7. But what if the animal is just the one psychopath who will destroy me for his or her own sick pleasure?
That one animal is more likely be that one human sleeping in the tent next to yours.
Sure animals probably experience mental disorders like humans, but, for example, think of the message of the movie Blackfish: animals generally become psycho when they are prevented from living in their natural state.
If you put an elephant in a tiny cage and then tried to pitch your tent in it, the likelihood of her messing with you is probably pretty high.
The animals you encounter while camping are living in their natural state. Sure there will always be freak accidents, but a meteor could also hit your tent…
8. But I really have to pee…
I had more than a couple of nights in which I woke up at midnight having to use the bathroom, but my fear prevented me from leaving my tent until sunrise (talk about being miserable, but also remember I am a pansy…).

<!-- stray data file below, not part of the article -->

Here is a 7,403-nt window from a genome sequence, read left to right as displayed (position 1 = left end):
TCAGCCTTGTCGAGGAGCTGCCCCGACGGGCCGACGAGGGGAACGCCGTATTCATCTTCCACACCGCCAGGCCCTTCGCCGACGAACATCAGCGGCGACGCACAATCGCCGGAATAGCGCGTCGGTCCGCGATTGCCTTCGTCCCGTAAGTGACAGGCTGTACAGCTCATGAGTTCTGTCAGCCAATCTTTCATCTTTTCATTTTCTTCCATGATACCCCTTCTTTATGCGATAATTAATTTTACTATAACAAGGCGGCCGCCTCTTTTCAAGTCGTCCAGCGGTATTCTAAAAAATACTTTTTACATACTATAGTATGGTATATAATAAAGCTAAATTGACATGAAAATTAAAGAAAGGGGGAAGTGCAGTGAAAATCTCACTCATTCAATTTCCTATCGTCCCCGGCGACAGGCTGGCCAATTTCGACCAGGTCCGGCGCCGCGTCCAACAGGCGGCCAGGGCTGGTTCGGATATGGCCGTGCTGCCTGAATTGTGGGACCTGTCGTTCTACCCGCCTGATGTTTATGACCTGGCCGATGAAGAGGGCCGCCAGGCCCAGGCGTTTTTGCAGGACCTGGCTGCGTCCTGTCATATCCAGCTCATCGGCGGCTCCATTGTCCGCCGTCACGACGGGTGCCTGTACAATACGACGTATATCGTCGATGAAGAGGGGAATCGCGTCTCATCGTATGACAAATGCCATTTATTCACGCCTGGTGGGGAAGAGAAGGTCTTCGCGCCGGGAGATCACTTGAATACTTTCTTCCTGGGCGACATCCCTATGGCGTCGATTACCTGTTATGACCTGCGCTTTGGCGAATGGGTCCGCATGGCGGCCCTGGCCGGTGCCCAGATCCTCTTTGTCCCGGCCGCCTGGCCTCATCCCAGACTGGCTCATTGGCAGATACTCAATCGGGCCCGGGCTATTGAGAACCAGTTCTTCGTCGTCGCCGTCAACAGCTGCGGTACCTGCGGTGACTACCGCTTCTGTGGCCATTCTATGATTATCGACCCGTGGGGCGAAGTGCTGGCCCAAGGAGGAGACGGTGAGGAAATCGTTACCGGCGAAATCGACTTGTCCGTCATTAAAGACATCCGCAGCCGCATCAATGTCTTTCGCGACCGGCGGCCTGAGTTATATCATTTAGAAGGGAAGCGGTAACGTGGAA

One night of African camping was especially bad for me.
I had been listening to a male lion roaring all night long…coming closer and closer every hour. I had also drunk several beers befogging going to bed and was ready to explode.
I was pretty miserable. In hindsight, I should have peed in a bottle or a bag (which is totally possible for women using this. What a game changer!!).
But of course these things didn’t cross my mind before I went to my tent for the night. Don’t make my stupid mistake! I didn’t sleep at all and just listened to the lion rumble around the camp.
You usually can leave your tent to go to the bathroom, just don’t wander too far, especially if you’re in an isolated area.
9. Please wear your glasses and bring a flashlight.